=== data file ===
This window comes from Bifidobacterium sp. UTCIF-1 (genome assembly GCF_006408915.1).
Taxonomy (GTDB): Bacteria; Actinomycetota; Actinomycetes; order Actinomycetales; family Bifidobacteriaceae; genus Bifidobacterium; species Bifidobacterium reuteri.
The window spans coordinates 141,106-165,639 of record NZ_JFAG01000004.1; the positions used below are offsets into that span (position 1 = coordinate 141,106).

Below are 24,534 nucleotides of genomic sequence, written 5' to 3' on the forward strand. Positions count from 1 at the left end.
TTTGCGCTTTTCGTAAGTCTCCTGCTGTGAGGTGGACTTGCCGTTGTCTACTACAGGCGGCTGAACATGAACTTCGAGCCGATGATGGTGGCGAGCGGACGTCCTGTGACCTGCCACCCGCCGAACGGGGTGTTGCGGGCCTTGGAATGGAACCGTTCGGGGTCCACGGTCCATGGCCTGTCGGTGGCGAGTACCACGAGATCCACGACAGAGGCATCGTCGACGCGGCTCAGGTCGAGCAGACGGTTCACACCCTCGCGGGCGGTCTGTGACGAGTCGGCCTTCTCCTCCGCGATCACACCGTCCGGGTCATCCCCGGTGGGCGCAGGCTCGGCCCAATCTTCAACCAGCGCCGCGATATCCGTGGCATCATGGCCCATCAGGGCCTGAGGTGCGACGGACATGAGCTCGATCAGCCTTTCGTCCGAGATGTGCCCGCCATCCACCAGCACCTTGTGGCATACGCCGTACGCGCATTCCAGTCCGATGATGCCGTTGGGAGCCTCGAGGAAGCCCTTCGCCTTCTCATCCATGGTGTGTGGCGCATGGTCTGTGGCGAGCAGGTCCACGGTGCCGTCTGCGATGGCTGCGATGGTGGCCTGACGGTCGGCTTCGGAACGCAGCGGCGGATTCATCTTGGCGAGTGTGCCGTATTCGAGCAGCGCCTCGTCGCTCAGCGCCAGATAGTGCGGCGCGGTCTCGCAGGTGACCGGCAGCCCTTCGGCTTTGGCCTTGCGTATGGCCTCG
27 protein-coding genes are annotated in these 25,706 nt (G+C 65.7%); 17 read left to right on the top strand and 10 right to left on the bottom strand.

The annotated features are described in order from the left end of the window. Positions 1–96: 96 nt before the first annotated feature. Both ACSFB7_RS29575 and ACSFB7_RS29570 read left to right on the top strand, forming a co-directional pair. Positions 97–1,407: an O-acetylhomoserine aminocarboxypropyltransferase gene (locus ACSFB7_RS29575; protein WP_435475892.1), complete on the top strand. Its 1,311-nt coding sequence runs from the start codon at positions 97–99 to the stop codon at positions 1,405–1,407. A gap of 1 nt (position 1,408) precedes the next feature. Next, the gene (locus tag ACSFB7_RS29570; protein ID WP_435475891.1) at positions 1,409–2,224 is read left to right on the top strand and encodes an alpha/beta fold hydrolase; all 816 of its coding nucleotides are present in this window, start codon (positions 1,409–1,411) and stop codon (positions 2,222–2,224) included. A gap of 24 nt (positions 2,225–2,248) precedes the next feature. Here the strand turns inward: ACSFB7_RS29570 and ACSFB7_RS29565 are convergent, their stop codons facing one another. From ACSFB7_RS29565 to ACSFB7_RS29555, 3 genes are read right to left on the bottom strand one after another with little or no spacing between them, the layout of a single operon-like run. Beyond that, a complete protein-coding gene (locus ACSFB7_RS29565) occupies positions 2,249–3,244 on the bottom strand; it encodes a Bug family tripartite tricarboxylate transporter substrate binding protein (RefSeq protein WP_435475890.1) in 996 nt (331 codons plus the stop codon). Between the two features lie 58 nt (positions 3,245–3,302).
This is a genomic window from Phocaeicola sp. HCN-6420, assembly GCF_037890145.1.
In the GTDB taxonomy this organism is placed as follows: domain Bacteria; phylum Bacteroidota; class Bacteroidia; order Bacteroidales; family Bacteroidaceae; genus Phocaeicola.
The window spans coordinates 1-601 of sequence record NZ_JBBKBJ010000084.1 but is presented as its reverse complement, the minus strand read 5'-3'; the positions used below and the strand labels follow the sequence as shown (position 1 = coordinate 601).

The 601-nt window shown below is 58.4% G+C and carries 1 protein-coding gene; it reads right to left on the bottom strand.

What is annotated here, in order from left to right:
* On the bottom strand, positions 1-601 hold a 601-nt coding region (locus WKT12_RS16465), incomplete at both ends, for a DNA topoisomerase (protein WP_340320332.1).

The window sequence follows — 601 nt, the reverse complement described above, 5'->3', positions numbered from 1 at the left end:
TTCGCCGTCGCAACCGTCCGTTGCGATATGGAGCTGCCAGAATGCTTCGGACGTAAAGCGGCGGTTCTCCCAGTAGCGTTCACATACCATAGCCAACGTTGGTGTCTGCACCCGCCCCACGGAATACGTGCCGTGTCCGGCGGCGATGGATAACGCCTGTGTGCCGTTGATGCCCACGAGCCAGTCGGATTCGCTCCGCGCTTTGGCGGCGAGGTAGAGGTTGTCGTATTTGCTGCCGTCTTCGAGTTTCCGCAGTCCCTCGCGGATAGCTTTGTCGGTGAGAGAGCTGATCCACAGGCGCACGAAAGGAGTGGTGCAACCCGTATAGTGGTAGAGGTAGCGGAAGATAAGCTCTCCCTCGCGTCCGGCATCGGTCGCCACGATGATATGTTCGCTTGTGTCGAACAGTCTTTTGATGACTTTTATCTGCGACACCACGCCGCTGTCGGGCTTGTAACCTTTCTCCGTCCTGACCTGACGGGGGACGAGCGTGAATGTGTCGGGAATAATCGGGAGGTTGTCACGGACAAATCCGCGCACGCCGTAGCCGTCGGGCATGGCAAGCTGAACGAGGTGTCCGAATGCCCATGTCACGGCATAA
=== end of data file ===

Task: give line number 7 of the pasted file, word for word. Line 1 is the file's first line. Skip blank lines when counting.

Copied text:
The annotated features are described in order from the left end of the window. Positions 1–96: 96 nt before the first annotated feature. Both ACSFB7_RS29575 and ACSFB7_RS29570 read left to right on the top strand, forming a co-directional pair. Positions 97–1,407: an O-acetylhomoserine aminocarboxypropyltransferase gene (locus ACSFB7_RS29575; protein WP_435475892.1), complete on the top strand. Its 1,311-nt coding sequence runs from the start codon at positions 97–99 to the stop codon at positions 1,405–1,407. A gap of 1 nt (position 1,408) precedes the next feature. Next, the gene (locus tag ACSFB7_RS29570; protein ID WP_435475891.1) at positions 1,409–2,224 is read left to right on the top strand and encodes an alpha/beta fold hydrolase; all 816 of its coding nucleotides are present in this window, start codon (positions 1,409–1,411) and stop codon (positions 2,222–2,224) included. A gap of 24 nt (positions 2,225–2,248) precedes the next feature. Here the strand turns inward: ACSFB7_RS29570 and ACSFB7_RS29565 are convergent, their stop codons facing one another. From ACSFB7_RS29565 to ACSFB7_RS29555, 3 genes are read right to left on the bottom strand one after another with little or no spacing between them, the layout of a single operon-like run. Beyond that, a complete protein-coding gene (locus ACSFB7_RS29565) occupies positions 2,249–3,244 on the bottom strand; it encodes a Bug family tripartite tricarboxylate transporter substrate binding protein (RefSeq protein WP_435475890.1) in 996 nt (331 codons plus the stop codon). Between the two features lie 58 nt (positions 3,245–3,302).